More Reckless Referencing

Published on Tuesday, 26 February 2013. Posted in Case Studies

Complaint

In this case the Agent arranged a tenancy for two years in favour of four tenants who had offered to pay £200 per month more than the previous tenants. The landlords, Mr and Mrs J, were understandably happy that the Agent had found tenants willing to pay a higher level of rent. However, nine months into the tenancy Mr and Mrs J were contacted by the police to advise that they intended to raid the property as the heat signatures detected from the building indicated that it may be being used for drug cultivation. Furthermore, the police advised Mr and Mrs J that the persons living in the property were not those as recorded in the tenancy agreement and that references may have been forged. Following the raid, which found that the property was being used as a cannabis farm, Mr and Mrs J complained to the Agent stating that they should have been more diligent in their referencing. The Agent responded by arguing that, as per a previously arranged tenancy, they had not used a referencing service provider, adding that the documents provided by the tenants contained no information which should have put them ‘on notice’ that something may have been wrong.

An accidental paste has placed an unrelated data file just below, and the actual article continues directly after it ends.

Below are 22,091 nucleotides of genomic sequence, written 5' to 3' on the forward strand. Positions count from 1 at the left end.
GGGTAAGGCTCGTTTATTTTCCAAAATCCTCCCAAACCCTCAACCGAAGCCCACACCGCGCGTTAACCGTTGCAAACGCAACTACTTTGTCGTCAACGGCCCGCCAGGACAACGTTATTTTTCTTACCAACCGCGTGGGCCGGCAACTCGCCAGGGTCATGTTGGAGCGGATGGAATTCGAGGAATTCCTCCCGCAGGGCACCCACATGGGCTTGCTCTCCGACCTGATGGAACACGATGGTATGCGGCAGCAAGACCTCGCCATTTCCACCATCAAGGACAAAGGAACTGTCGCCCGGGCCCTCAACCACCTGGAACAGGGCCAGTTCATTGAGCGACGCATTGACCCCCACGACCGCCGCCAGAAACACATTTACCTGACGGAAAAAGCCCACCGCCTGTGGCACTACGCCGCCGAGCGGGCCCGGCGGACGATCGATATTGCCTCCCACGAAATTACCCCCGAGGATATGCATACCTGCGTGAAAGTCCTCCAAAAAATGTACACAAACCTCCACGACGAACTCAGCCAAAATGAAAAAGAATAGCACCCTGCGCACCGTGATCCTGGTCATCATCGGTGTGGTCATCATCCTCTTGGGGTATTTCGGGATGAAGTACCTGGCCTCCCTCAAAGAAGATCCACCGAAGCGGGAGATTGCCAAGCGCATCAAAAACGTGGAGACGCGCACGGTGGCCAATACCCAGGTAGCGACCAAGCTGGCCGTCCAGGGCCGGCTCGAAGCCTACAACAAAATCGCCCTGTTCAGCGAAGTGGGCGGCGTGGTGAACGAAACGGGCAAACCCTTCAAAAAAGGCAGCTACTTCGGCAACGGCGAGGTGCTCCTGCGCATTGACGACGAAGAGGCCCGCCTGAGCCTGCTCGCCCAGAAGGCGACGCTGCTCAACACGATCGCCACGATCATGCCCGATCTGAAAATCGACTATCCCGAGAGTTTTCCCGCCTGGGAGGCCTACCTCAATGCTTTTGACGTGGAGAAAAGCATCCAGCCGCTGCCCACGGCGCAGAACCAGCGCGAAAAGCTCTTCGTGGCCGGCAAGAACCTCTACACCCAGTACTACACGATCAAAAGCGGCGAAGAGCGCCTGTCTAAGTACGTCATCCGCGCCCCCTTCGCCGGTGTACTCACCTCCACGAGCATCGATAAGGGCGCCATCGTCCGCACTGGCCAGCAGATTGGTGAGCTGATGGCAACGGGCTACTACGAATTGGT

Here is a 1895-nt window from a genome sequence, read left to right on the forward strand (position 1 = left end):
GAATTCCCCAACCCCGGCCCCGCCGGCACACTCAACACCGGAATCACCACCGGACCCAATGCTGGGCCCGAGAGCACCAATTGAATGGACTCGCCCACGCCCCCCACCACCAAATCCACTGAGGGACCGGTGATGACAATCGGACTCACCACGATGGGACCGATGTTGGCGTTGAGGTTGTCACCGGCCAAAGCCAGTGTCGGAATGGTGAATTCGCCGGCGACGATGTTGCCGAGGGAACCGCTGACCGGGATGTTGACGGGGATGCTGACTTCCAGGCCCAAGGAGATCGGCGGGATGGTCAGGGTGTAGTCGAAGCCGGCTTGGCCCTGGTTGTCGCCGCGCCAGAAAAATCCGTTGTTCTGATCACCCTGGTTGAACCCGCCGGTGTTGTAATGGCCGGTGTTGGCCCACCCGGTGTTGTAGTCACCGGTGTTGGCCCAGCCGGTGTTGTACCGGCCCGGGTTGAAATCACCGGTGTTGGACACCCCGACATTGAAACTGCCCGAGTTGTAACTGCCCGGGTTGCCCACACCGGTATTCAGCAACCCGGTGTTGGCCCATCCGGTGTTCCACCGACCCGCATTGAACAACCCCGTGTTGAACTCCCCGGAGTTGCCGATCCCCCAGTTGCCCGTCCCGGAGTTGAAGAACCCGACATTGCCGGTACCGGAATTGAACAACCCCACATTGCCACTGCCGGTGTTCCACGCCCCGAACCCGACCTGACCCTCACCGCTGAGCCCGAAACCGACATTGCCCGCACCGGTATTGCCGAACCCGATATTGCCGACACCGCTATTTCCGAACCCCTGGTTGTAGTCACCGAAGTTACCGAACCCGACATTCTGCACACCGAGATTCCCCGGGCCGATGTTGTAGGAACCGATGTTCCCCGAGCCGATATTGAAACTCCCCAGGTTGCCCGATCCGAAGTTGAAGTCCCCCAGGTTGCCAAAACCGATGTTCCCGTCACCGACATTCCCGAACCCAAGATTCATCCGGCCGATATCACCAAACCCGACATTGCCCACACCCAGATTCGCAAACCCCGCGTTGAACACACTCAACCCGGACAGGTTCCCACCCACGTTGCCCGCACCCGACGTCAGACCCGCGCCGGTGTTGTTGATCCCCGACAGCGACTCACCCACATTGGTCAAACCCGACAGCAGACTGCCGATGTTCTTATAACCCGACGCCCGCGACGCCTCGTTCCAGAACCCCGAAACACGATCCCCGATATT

Guaranteed Rent

Published on Tuesday, 26 February 2013. Posted in Case Studies

Complaint